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House rejects bill to lop day of early voting

Backers cite worker fatigue;opposition sees suppression by Rachel Herzog | April 28, 2021 at 3:47 a.m.
Sen. Kim Hammer, R-Benton, right, is shown in this file photo. (Arkansas Democrat-Gazette/Staton Breidenthal)

A bill that would have eliminated early voting in Arkansas on the last Monday before Election Day failed on the House floor Tuesday.

Senate Bill 485 by Sen. Kim Hammer, R-Benton, failed three times in a Senate committee before it was signed out and taken to the Senate floor, then took two tries to advance from a House committee.

It failed in the House on a 43-39 vote, falling 12 votes short of the simply majority of 51 it needed to pass.

House sponsor Rep. Justin Gonzales, R-Okolona, and supporters of the bill said it would provide more time for poll workers to get ready for Election Day without having to work long hours that Monday.

Voting-rights organizations and lawmakers who opposed the bill equated it with voter suppression, and said election officials they'd spoken to didn't see a need for a change. More than 30 people rallied in the Capitol rotunda Tuesday morning and lined the steps to the House chamber, urging lawmakers to vote down the bill.

Arkansas has 13 days of early voting. If enacted, SB485 would have reduced that number to 12 and would have made the last Saturday before the election the final day of early voting.

Gonzales said poll workers need that final Monday to get ready for Election Day.

"It just gives poll workers a break before Election Day. If they're having to move machines on Election Day, get ready for the Tuesday vote, it's just a lot of stress on the poll workers," he said.

Rep. Vivian Flowers, D-Pine Bluff, questioned why it was determined that poll workers, who are paid and trained to work during early voting, needed a break after more than 20 years of working on that day. Arkansas has offered early voting on that day since 1995.

"My county clerk and two others are vehemently against this," she said. "From my understanding poll workers don't move machines, that definitely doesn't happen in my county. ... I don't know of any poll workers who work part time and get paid are asking for that break. It seems very arbitrary."

Gonzales said poll workers had requested the bill and had threatened to quit because of the long hours Monday night.

Rep. Monte Hodges, D-Blytheville, spoke against the bill, likening it to the Jim Crow laws of the 1800s.

"Why do we want to take away opportunities for citizens to vote? We've been voting on this Monday for 26 years, and it will be hard to make voters understand the changes," Hodges said. "We're trying to fix a problem that does not exist."

Rep. Karilyn Brown, R-Sherwood, spoke in support of SB485 and said the idea to remove final Monday early voting was proposed to her two sessions ago by some election officials.

"Having been a poll worker, I do know that there's a tremendous amount of work. They have to tabulate a lot of information, get machines working correctly," Brown said. "Arkansas has a very generous early voting policy."

Rep. Jack Ladyman, R-Jonesboro, said closing rural polling places is voter suppression, but SB485 isn't. He said the House Committee on State Agencies and Governmental Affairs had received a letter from the Prairie County clerk in support of the bill.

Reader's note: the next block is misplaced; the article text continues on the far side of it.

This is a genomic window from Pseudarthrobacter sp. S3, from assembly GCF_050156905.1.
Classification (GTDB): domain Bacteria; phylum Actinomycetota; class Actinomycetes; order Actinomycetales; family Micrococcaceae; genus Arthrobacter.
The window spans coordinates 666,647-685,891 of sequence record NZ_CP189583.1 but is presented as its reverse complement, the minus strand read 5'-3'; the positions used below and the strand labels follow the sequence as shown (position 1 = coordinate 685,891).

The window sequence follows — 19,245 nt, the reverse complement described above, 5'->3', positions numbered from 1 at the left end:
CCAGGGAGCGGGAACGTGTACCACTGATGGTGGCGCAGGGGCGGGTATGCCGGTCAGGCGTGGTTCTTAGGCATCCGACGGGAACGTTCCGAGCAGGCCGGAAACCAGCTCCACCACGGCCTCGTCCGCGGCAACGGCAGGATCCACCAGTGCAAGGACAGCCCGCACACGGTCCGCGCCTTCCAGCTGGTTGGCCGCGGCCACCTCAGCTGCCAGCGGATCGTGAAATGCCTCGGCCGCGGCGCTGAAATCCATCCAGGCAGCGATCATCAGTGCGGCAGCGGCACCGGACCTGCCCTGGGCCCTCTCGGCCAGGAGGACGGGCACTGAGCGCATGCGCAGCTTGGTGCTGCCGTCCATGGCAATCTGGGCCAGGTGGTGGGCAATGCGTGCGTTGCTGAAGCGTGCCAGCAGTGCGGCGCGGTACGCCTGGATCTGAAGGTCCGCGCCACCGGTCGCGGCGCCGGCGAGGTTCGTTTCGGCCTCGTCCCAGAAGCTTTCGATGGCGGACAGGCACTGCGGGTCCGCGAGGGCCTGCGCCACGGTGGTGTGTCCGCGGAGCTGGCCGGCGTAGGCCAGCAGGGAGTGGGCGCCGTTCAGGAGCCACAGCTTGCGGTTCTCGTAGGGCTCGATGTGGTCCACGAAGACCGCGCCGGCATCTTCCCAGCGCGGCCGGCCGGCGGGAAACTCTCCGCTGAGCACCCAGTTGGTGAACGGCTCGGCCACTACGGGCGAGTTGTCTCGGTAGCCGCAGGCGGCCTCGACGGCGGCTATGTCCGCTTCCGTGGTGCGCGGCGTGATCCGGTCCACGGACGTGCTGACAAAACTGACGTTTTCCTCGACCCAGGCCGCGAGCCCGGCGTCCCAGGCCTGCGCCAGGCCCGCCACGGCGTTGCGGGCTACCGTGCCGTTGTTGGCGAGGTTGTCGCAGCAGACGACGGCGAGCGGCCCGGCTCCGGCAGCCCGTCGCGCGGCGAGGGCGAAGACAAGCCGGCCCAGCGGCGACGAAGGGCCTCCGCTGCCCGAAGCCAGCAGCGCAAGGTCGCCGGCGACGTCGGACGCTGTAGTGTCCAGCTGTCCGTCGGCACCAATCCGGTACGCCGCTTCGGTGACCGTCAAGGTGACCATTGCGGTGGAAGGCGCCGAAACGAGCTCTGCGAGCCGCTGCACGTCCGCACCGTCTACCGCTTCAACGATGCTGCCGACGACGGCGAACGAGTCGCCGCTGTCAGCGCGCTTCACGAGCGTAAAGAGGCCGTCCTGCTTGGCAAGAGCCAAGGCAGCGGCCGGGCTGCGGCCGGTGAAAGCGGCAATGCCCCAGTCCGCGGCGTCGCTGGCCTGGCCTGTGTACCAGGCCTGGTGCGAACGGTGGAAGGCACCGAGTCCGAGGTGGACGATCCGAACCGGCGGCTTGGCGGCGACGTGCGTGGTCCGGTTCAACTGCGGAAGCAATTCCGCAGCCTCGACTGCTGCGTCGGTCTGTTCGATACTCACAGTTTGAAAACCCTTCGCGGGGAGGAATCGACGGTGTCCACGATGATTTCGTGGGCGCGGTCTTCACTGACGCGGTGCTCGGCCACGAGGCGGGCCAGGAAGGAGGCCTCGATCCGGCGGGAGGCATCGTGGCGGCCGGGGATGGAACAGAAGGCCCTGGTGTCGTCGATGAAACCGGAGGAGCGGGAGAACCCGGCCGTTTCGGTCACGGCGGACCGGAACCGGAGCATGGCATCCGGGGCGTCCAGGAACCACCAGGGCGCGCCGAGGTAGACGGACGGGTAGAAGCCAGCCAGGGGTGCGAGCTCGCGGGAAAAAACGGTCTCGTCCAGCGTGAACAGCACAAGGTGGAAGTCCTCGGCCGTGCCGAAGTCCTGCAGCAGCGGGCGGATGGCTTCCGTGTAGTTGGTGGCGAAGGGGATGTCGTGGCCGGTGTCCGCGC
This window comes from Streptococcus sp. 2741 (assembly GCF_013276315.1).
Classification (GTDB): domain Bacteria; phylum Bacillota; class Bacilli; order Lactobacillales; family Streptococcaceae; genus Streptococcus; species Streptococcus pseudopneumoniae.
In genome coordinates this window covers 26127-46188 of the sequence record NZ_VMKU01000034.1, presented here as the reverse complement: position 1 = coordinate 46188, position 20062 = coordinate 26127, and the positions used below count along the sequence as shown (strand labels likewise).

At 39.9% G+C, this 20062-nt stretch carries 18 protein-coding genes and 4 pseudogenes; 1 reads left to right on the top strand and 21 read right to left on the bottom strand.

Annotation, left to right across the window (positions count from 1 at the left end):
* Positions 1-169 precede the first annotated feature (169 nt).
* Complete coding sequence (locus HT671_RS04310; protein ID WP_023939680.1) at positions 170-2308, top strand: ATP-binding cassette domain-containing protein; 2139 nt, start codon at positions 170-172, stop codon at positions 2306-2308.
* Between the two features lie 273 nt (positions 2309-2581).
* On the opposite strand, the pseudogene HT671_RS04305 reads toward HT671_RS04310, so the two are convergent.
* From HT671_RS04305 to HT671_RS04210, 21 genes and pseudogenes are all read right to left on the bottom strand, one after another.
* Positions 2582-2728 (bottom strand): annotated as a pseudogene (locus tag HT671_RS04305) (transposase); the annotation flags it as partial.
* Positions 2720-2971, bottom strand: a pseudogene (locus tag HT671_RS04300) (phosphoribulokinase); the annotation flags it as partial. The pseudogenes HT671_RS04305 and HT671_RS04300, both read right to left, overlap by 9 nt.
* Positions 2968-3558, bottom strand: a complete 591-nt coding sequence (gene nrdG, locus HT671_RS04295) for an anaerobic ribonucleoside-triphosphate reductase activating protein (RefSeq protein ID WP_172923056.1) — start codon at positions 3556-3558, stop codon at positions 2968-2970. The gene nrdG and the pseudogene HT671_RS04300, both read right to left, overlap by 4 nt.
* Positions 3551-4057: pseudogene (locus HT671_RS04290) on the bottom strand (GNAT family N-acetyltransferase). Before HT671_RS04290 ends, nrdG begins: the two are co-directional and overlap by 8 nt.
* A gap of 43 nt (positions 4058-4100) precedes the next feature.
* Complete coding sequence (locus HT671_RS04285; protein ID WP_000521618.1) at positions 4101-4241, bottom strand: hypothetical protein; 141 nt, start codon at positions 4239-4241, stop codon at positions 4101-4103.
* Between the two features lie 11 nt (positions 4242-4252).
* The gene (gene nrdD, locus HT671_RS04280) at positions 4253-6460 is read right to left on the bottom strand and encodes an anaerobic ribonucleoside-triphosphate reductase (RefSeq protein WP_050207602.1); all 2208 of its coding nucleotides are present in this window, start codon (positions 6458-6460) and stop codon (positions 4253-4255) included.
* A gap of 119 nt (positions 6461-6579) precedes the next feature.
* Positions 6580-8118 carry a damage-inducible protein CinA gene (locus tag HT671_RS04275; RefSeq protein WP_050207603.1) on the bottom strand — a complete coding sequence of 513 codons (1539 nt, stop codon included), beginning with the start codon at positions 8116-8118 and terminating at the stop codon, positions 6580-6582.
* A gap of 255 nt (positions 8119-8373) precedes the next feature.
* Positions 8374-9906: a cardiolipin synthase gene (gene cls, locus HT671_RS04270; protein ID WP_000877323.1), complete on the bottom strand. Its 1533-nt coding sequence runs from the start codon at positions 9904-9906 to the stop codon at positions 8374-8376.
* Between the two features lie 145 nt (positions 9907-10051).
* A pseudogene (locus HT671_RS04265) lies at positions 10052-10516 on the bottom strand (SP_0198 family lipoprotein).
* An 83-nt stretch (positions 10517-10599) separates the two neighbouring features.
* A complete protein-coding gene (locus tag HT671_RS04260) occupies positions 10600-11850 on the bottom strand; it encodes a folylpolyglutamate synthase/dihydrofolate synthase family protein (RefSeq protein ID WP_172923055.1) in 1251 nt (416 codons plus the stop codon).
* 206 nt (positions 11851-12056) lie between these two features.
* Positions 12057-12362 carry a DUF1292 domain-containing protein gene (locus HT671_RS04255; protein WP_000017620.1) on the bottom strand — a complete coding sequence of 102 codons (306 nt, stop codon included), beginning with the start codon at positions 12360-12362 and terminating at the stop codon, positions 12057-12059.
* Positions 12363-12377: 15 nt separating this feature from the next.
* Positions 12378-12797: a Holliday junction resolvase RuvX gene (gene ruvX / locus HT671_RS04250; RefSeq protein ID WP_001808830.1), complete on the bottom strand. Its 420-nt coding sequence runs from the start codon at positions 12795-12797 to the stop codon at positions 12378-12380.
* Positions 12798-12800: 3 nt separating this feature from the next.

"People in rural counties, they cannot get poll workers. We need to make their job easier. This does that," Ladyman said.

Rep. Nicole Clowney, D-Fayetteville, said, "Early voting is critical to our ability to hold smooth and efficient elections," and that the bill would provide no benefit to the vast majority of the state's election workers and voters.

Rep. Carlton Wing, R-North Little Rock, said it was "purely a staffing" issue, and that poll workers, whose average age is 65, say they can't keep up with a "potentially 20-hour day and turning it around on Election Day."

"This is a day that is merely meant to help our staff," he said, adding that problems in elections don't result from "nefarious intent" but from exhausted poll workers.

Rep. Jamie Scott, D-North Little Rock, said the bill would disproportionately impact minority communities and that the final Monday is one of the busiest days in her majority-minority district.

"This roadblock will affect hundreds of Arkansans, Republicans and Democrats," Scott said. "Please don't silence the voices of communities and people that look like me."

Twenty-three House Republicans joined the 20 present Democrats in the chamber in voting against SB485: Reps. Justin Boyd of Fort Smith, Joshua Bryant of Rogers, Craig Christiansen of Bald Knob, Cameron Cooper of Romance, Bruce Cozart of Hot Springs, Cindy Crawford of Fort Smith, Carol Dalby of Texarkana, Marsh Davis of Cherokee Village, Jim Dotson of Bentonville, Les Eaves of Searcy, Jimmy Gazaway of Paragould, Delia Haak of Gentry, Joe Jett of Success, Julie Mayberry of Hensley, Gayla McKenzie of Gravette, Clint Penzo of Springdale, Johnny Rye of Trumann, Dwight Tosh of Jonesboro, Kendon Underwood of Rogers, DeAnn Vaught of Horatio, Jeff Wardlaw of Hermitage, Les Warren of Hot Springs and Richard Womack of Arkadelphia.

Republicans Keith Brooks of Ferndale, John Carr of Rogers and Robin Lundstrum of Elm Springs voted present. Republicans Harlan Breaux of Holiday Island, Charlene Fite of Van Buren, Michelle Gray of Melbourne, Spencer Hawks of Conway, Lee Johnson of Greenwood, John Maddox of Mena, Rick McClure of Malvern, Austin McCollum of Bentonville, Jon Milligan of Lake City, Aaron Pilkington of Clarksville, David Tollett of Lexa, House Speaker Matthew Shepherd of El Dorado and Wing didn't vote.

Democrats Fred Allen of Little Rock and Deborah Ferguson of West Memphis were absent Tuesday.

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